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Jessie Mary Grey Lillingston Street was born in Ranchi, in Bihar, India on 18 April 1889. She came to Australia in 1896 when her mother inherited the family property, Yugilbar station, on the Clarence River, near Grafton NSW. The eldest child, Jessie was educated by governesses and at Wycombe Abbey, a progressive school for girls in Buckinghamshire, UK. On her return to Australia she enrolled at the University of Sydney where she met her future husband Kenneth Whistler Street. As a keen sportswoman, she was one of the founders of the University Women’s Sports Association and coach of the University’s women’s hockey club. 

Jessie’s lifelong concern with justice for the disenfranchised led her to join the ALP in 1939. She failed to win pre-selection for the seat of Eden-Monaro in 1943 (which the ALP won) but was endorsed as the candidate for Wentworth, which she narrowly lost, after distribution of preferences. She was again not successful when she stood for Wentworth in 1946. Jessie stood as an independent Labour candidate for the seat of Phillip in 1949, but was again defeated. However, throughout her life, Jessie worked tirelessly for the causes about which she was passionate – equal rights and justice for all, elimination of all forms of discrimination, and world peace and disarmament.


Jessie was always concerned about women’s issues. In London, 1914, she worked with disadvantaged mothers and children while participating in the women’s suffrage movement. Jessie attended the 1914 Rome conference of the International Council of Women and in New York in 1915 she worked at Waverley House, a support centre for women arrested for prostitution. Following her marriage in Sydney in February 1916, she wanted to retain her maiden name for her public work but this was frowned upon so she became Jessie Street. She joined the Women’s Club and the Feminist Club, was Secretary of the National Council for Women, and was a driving force behind the formation of the United Associations of Women. Always practical, Jessie set up the House Service Company, a business to provide employment and training for women in housekeeping and the Social Hygiene Association, to promote sex education.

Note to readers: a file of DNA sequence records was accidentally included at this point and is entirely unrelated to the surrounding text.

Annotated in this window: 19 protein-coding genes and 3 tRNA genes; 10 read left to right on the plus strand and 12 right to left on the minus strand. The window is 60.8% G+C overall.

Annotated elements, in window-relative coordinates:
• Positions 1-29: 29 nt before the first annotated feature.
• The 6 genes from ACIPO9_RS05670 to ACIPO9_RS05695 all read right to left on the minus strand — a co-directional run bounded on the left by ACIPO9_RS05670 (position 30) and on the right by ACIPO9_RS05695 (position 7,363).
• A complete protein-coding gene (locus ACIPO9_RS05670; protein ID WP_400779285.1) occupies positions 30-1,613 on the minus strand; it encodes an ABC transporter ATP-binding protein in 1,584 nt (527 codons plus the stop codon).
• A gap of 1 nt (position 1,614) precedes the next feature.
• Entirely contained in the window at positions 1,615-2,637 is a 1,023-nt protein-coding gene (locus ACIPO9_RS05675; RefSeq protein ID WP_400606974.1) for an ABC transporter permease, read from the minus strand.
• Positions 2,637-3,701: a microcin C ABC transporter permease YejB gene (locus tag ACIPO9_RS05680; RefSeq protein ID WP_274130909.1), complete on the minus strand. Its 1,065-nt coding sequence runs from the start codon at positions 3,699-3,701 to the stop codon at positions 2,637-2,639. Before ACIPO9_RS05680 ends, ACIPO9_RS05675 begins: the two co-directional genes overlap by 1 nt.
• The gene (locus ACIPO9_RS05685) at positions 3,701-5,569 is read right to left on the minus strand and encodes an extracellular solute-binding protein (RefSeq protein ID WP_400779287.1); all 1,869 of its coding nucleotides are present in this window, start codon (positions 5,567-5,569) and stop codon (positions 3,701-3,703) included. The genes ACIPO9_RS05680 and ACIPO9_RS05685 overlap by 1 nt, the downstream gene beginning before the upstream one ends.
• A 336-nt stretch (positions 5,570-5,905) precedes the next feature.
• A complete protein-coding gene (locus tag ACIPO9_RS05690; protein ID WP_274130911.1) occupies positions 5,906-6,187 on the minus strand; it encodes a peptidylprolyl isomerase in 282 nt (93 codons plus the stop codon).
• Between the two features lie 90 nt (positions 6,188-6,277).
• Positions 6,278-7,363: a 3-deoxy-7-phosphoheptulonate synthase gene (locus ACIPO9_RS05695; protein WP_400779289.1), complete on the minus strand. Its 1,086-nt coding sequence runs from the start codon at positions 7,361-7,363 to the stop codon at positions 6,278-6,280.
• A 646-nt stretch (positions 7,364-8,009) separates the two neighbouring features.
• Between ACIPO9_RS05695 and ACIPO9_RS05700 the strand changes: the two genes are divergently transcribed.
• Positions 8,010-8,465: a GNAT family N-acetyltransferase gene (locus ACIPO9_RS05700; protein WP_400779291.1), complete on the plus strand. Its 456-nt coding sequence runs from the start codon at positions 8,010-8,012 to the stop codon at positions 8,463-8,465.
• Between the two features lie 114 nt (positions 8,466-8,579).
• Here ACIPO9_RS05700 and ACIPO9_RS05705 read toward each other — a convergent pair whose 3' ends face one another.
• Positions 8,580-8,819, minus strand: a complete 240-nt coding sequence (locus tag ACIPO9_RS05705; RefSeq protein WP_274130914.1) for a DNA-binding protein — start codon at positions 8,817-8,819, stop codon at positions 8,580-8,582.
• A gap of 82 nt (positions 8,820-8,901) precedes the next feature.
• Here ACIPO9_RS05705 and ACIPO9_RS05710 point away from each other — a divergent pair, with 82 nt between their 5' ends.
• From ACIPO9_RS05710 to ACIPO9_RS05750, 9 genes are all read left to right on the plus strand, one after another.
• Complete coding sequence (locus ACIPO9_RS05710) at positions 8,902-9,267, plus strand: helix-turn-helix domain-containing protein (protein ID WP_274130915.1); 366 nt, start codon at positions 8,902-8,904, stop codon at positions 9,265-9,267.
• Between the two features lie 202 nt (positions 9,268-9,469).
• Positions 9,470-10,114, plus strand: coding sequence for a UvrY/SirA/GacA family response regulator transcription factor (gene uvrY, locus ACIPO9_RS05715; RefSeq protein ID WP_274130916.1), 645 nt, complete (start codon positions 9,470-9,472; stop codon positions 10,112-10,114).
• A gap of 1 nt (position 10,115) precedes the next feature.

An abiding concern for Jessie was the right of women to economic independence, including the right to work beyond marriage, to receive equal pay, child endowment, and maintenance when a marriage broke down.

In 1942 disguising herself as ‘Jane Smith’ Jessie worked in a munitions factory in Footscray, Melbourne to discover what factory conditions were like. Concerned that, after the war, women would lose many of the gains made in workforce participation and equal status, Jessie campaigned for women’s participation in post-war reconstruction and social reform. She convened the Australian Women’s Conference for Victory in War and Victory in Peace, which established the 1943 Australian Women’s Charter, and she financially supported the publication of its journal, the Australian Women’s Digest.


An avid traveller, her work with the League of Nations, which promoted peace, disarmament and conflict resolution, took her to its headquarters in Geneva in the 1930s. She also investigated social and economic changes and national social insurance (pensions and social welfare benefits) in England, Europe, the USSR and the USA. With her husband’s success in the legal profession (he became a judge in 1927, rising to Chief Justice in 1949) Jessie’s enthusiasm for social and economic conditions in the USSR was controversial and she was known as ‘Red Jessie’ although she was never a member of the Communist Party.

However, the surprise attack by the Nazis on the USSR in 1941 saw public opinion turn. Jessie established the Russian Medical Aid and Comforts Committee in NSW to raise funds to support the Russian allies; her ‘sheepskins for Russia’ appeal aimed to help the Russian people in the winter blitz through the export of Australian sheepskins.

At the end of the war, Jessie was the only woman appointed to the Australian delegation to the 1945 San Francisco United Nations Conference on International Organization, which proposed establishing a successor institution to the League of Nations.


Working with other women, she ensured the Charter of the United Nations, which promoted human rights without distinction based on race, language and religion, also included the word “sex”. Jessie was Australia’s first representative on the UN Economic and Social Council Commission on the Status of Women.

After leaving San Francisco she toured war devastated Europe and the USSR. She was president of the Australian Russian Society, but her work for better understanding of the USSR was controversial during the Cold War period. Her official involvement with the United Nations ended in 1948. In 1950 she moved to England, as an executive member of the World Peace Council.


Addressing London peace rally, September 1948


Sheepskins for Russia


On her return to Australia in 1956 she championed the cause of Indigenous people, encouraging the formation of a national organisation in support of Aboriginal advancement and working on gaining an amendment to the Australian Constitution that would remove discriminatory references to Aborigines. Her suggested amendments were eventually carried in the 1967 referendum.


The National Library of Australia have digitised a large collection of Jessie's papers. You can see a view of the digitised on the NLA website. 

Australian Dictionary of Biography
National Archives Uncommon Lives

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